The Trump margin for delivering victory to these hopeful Americans is narrower than it should be. The president’s goals could falter or fail if enough Republicans running for election in 2020 decide their own needs require putting distance between themselves and the permanent volcano of the Trump White House. There will be no moral victories for a presidency that cannot produce 50 votes in the Senate.
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Crafty_Dog
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« Reply #1407 on: February 23, 2017, 12:33:53 PM »

http://www.thegatewaypundit.com/2017/02/breaking-report-white-house-deputy-chief-staff-nevertrumper-kate-walsh-source-leaks/
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ccp
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« Reply #1408 on: February 23, 2017, 06:10:05 PM »

This is unprecedented in my memory having people in the same part trying to bring down the President.

What would Joe Stalin do?
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Crafty_Dog
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« Reply #1409 on: February 23, 2017, 07:55:02 PM »

Note the subject line "Caveat lector" i.e.  "Let the reader beware"!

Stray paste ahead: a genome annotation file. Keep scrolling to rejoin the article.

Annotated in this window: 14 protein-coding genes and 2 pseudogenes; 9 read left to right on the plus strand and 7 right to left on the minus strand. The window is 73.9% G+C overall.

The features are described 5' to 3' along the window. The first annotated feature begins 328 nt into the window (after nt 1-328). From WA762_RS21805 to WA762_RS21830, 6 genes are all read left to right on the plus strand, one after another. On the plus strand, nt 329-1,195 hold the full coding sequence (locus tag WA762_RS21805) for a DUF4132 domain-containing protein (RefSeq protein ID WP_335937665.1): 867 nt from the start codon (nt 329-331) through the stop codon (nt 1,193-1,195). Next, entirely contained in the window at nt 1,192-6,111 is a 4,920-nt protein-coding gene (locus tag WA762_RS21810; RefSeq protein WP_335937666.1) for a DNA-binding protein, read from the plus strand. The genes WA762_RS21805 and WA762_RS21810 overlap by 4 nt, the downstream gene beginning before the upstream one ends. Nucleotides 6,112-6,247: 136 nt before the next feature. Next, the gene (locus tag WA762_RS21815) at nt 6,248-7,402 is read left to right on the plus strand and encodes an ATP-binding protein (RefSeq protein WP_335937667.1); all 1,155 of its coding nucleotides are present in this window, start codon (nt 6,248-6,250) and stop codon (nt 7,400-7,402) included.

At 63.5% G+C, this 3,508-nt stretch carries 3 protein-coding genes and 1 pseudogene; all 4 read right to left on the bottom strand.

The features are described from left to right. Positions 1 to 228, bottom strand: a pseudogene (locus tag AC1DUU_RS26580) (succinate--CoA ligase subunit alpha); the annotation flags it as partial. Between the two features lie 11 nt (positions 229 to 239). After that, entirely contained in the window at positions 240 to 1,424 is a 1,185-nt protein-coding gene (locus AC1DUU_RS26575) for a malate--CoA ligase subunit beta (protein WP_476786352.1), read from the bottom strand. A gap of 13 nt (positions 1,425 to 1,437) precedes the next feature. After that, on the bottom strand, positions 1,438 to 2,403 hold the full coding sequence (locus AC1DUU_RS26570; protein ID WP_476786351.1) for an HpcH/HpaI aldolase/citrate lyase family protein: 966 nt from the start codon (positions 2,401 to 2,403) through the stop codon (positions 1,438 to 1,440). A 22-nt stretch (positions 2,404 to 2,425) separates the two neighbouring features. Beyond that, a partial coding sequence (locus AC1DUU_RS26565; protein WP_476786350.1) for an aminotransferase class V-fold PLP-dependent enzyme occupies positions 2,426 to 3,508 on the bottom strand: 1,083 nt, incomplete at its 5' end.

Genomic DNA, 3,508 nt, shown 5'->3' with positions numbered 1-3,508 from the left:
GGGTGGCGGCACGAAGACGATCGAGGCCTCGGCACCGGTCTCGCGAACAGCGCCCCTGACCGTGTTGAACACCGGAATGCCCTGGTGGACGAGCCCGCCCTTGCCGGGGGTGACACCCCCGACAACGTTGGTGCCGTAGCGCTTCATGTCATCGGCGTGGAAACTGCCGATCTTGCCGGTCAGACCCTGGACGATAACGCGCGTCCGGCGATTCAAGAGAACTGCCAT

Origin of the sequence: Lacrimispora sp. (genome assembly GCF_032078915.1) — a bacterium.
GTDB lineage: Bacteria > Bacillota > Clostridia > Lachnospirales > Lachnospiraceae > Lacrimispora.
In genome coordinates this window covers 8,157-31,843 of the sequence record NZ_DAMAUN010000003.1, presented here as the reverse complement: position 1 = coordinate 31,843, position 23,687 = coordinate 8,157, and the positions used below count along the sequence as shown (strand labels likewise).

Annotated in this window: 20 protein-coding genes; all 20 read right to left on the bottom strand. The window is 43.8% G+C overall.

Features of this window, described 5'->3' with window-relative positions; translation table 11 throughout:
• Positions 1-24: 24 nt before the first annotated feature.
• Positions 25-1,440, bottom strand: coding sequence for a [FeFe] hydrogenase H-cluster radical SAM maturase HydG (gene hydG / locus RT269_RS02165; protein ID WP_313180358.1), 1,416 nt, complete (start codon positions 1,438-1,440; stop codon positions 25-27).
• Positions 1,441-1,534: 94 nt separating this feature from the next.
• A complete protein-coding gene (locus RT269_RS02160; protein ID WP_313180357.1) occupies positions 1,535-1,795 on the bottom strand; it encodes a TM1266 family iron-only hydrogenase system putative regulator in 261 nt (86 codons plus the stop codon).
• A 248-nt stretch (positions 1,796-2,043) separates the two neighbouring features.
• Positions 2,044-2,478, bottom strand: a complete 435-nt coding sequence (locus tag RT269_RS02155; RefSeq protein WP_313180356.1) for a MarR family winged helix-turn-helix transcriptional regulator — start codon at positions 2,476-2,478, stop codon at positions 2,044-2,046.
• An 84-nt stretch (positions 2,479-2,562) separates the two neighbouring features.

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Crafty_Dog
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« Reply #1410 on: February 24, 2017, 09:19:28 PM »

http://www.nationalreview.com/article/445185/trump-less-authoritarian-obama
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Crafty_Dog
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« Reply #1411 on: February 25, 2017, 04:12:06 PM »

http://www.the-american-interest.com/2017/02/24/trump-isnt-sounding-like-a-russian-mole/
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Crafty_Dog
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« Reply #1412 on: March 01, 2017, 12:50:12 PM »


Chris Wallace and Van Jones both (!) said "Last night he became The President".

The opposition party counterattacks:

https://www.washingtonpost.com/news/fact-checker/wp/2017/02/28/fact-checking-president-trumps-address-to-congress/?utm_term=.91d93d4680af&wpisrc=nl_most&wpmm=1

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Crafty_Dog
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« Reply #1413 on: March 02, 2017, 09:53:05 AM »